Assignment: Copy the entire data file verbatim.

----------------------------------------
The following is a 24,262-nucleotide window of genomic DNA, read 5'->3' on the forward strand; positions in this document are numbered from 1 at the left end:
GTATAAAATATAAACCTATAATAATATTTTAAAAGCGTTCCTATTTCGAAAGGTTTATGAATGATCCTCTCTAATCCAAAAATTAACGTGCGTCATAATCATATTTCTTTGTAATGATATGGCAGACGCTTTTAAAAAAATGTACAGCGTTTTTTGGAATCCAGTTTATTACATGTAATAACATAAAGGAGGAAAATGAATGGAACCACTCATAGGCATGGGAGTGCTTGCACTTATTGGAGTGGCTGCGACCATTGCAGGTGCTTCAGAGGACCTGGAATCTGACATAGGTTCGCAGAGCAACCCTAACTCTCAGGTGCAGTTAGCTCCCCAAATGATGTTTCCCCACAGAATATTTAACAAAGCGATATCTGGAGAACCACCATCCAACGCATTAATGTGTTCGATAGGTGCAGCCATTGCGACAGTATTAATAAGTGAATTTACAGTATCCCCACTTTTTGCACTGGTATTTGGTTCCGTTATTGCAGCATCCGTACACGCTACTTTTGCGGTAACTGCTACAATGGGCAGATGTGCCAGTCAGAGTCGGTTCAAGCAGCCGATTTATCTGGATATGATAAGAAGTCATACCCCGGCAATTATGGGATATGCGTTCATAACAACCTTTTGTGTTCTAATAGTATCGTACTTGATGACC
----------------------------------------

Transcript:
The following is a 24,262-nucleotide window of genomic DNA, read 5'->3' on the forward strand; positions in this document are numbered from 1 at the left end:
GTATAAAATATAAACCTATAATAATATTTTAAAAGCGTTCCTATTTCGAAAGGTTTATGAATGATCCTCTCTAATCCAAAAATTAACGTGCGTCATAATCATATTTCTTTGTAATGATATGGCAGACGCTTTTAAAAAAATGTACAGCGTTTTTTGGAATCCAGTTTATTACATGTAATAACATAAAGGAGGAAAATGAATGGAACCACTCATAGGCATGGGAGTGCTTGCACTTATTGGAGTGGCTGCGACCATTGCAGGTGCTTCAGAGGACCTGGAATCTGACATAGGTTCGCAGAGCAACCCTAACTCTCAGGTGCAGTTAGCTCCCCAAATGATGTTTCCCCACAGAATATTTAACAAAGCGATATCTGGAGAACCACCATCCAACGCATTAATGTGTTCGATAGGTGCAGCCATTGCGACAGTATTAATAAGTGAATTTACAGTATCCCCACTTTTTGCACTGGTATTTGGTTCCGTTATTGCAGCATCCGTACACGCTACTTTTGCGGTAACTGCTACAATGGGCAGATGTGCCAGTCAGAGTCGGTTCAAGCAGCCGATTTATCTGGATATGATAAGAAGTCATACCCCGGCAATTATGGGATATGCGTTCATAACAACCTTTTGTGTTCTAATAGTATCGTACTTGATGACC